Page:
December 28, 2003 |
China announced Saturday that it would launch a research satellite in the coming week with the European Space Agency to study Earth's magnetic fields. The launch of Probe No. 1 is to take place Tuesday or Wednesday aboard a Chinese-made Long March 2C-SM rocket, the National Space Administration of China said. The satellite is to be part of a pair called "Double Star" that is the first joint project between China and the European Space Agency.
December 28, 2003 |
Britain's Beagle 2 Mars lander remained silent for a third day Saturday, and scientists believe that their best hope for receiving a signal is the spacecraft's mother ship. Mars Express, Beagle 2's mother ship produced by the European Space Agency, entered orbit around the Red Planet on Christmas Eve, about the same time that Beagle was scheduled to land on the surface. Controllers have to make a complicated series of maneuvers before it will be in position to contact the lander.
December 27, 2003 |
For the second nerve-racking day, British scientists waited in vain Friday for their Beagle 2 lander to phone home and confirm that it had landed safely on Mars. The 26-inch-wide craft was scheduled to touch down Wednesday evening on the Red Planet, but it has missed four opportunities to contact its controllers on Earth, suggesting that the lander has encountered serious difficulties.
September 28, 2003 |
Europe's first mission to the moon blasted off Saturday night aboard an Ariane rocket that also carried two commercial satellites, space officials said. The Ariane-5 rocket carrying a SMART-1 moon exploration probe took off from the European Space Agency launch center at Kourou on the northeastern coast of South America. Forty-one minutes after the launch, the rocket released SMART-1 into space for a 15-month journey to lunar orbit. The 815-pound probe will scan the moon for up to 30 months.
June 28, 2003 |
Japan and the European Space Agency are planning a joint mission that would be the first to land a probe on Mercury. Three probes would map the topography and study the origins of the closest planet to the sun. Russian Soyuz rockets are expected to launch the probes starting in 2010. They would reach Mercury about four years later, with one probe landing on the planet and the other two orbiting and charting its surface for a year.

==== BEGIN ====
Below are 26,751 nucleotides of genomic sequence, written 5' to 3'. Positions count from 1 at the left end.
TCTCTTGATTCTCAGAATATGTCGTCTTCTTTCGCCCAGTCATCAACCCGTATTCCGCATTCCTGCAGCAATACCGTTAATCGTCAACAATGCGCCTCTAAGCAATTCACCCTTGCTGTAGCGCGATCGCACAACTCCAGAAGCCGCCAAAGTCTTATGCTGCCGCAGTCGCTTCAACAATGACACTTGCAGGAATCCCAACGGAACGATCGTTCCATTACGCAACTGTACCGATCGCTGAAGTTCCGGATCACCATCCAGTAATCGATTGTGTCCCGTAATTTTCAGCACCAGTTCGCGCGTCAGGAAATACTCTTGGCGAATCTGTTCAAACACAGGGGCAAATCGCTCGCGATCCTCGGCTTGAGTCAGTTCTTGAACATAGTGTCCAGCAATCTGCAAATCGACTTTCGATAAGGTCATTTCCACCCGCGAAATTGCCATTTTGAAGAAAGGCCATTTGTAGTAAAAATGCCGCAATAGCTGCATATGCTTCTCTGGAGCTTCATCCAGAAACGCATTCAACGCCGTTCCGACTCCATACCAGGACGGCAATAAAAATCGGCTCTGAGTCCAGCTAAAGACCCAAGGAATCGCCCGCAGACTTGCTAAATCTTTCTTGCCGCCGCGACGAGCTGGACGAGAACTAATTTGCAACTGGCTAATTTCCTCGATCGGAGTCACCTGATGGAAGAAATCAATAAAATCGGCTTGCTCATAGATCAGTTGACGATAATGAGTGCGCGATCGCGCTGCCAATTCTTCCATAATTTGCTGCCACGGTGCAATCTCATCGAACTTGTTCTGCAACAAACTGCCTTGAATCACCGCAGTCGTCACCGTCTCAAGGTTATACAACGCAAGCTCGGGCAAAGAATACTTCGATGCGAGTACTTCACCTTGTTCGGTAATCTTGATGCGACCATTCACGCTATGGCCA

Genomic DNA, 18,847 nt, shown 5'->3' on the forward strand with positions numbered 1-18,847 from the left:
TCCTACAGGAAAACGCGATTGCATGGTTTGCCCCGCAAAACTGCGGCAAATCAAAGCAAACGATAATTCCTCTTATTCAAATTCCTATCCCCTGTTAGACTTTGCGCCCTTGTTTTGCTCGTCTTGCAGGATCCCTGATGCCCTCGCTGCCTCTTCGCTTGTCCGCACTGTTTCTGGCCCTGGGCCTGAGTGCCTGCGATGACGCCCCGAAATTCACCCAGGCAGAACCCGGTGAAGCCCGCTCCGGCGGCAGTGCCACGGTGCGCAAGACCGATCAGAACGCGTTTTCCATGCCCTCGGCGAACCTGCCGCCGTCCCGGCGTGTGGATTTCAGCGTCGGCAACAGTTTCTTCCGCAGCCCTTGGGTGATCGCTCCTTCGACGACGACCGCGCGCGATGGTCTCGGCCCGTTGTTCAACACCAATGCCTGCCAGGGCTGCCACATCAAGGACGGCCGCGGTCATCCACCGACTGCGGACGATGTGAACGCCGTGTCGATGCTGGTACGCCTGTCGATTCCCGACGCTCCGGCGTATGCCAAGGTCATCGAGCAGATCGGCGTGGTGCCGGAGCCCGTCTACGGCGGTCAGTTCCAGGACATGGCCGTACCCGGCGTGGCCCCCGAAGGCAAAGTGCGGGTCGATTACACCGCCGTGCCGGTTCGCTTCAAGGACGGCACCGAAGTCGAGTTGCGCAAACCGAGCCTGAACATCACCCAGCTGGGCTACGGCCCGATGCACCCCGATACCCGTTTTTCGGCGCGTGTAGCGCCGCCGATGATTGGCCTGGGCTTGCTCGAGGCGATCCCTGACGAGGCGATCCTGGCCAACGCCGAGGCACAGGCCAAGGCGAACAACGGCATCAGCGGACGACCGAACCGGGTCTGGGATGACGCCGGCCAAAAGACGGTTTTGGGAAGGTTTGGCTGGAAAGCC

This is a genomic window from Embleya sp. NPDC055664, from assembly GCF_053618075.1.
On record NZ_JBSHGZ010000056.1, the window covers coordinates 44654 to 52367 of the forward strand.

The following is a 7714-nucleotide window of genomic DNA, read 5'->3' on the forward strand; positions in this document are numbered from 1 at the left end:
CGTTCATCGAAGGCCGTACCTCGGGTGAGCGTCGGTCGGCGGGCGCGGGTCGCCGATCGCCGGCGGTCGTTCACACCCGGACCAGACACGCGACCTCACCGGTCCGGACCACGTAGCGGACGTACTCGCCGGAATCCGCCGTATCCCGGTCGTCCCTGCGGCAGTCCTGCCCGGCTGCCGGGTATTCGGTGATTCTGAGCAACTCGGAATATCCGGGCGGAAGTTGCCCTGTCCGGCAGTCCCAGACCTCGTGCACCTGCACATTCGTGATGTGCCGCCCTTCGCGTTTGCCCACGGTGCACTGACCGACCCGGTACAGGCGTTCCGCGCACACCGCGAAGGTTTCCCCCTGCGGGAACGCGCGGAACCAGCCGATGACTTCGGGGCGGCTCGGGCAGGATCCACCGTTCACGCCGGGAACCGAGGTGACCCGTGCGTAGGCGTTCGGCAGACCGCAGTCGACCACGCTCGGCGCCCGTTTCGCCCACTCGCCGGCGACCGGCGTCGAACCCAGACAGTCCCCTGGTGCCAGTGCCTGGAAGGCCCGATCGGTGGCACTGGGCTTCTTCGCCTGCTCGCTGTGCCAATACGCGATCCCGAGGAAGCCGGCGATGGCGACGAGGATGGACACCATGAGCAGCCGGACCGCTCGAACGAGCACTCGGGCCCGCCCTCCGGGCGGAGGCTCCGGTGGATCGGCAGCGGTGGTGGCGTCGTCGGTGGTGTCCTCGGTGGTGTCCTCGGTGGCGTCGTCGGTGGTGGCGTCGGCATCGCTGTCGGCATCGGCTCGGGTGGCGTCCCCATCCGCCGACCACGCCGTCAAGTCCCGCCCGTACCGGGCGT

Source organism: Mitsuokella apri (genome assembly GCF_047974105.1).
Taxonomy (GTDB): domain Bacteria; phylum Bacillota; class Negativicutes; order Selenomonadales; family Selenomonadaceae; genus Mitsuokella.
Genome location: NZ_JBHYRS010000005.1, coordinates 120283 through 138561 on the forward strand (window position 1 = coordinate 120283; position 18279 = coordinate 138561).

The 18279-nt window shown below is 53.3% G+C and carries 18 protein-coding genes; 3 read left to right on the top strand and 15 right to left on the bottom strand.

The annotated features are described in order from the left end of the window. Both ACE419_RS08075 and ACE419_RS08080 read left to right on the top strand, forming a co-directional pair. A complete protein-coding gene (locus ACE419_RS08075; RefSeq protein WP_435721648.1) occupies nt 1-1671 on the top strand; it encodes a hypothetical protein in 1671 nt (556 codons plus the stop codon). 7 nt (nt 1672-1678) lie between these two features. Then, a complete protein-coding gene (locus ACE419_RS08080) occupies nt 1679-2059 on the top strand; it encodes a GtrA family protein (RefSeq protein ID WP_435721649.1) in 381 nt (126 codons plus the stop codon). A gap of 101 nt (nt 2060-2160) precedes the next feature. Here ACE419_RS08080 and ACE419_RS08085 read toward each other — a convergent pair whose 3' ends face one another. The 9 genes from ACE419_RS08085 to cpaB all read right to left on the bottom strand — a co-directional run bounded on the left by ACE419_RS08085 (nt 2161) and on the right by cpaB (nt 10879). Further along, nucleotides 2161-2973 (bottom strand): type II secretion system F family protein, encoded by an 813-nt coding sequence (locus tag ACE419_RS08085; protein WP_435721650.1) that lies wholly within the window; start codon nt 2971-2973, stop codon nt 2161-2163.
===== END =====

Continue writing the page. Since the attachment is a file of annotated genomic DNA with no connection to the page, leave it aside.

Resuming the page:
June 3, 2003 |
An unmanned spacecraft built by the European Space Agency blasted off atop a Russian rocket Monday on a mission to Mars, where it will orbit the planet for nearly two years and search for signs of life. The Mars Express spacecraft was launched by a Soyuz FG booster rocket from the Russian-operated Baikonur Cosmodrome in Kazakhstan, the space agency said.
April 5, 2003 |
A satellite that relies on solar power to put it into orbit around the moon has been unveiled by the European Space Agency, which plans to use the spacecraft in Europe's first attempt at a lunar exploration. The Smart-1 craft is set to be launched in July for a two-year mission orbiting the moon to look for water, believed to be hidden deep in craters on the lunar surface. The satellite will also gather evidence to test the theory that the moon was created when a giant asteroid struck Earth.
March 18, 2002 |
A bust of Christopher Columbus stands proudly outside the office of the head of the European Space Agency, a reminder of Europe's grand tradition of exploration and the riches it can bring. Nowadays, space is the new frontier, and Europe has mostly ceded its trailblazing role to the powerful nation in the New World whose settlement Columbus initiated. But that doesn't mean the treasure hunt is over.
July 17, 2000 |
A Russian rocket blasted off into space and placed two German satellites in orbit a day later than planned after a malfunction had halted the mission seconds before launch Saturday. Russian news agencies quoted space officials as saying that the Soyuz rocket had lifted off from Baikonur in Kazakhstan. The press office of Russia's space agency, quoted by the Interfax news agency, said two Cluster-2 satellites were subsequently placed into orbits.
December 13, 1999 |
There's a market overhead that could be worth $55 billion over the next decade. Competition to win a piece of it is fierce and getting fiercer, drawing in Americans, Western Europeans, Russians, Chinese, Ukrainians, Japanese, Indians, Brazilians. Welcome to a unique line of business that truly is rocket science--making express deliveries into outer space for $10,000 a pound or more.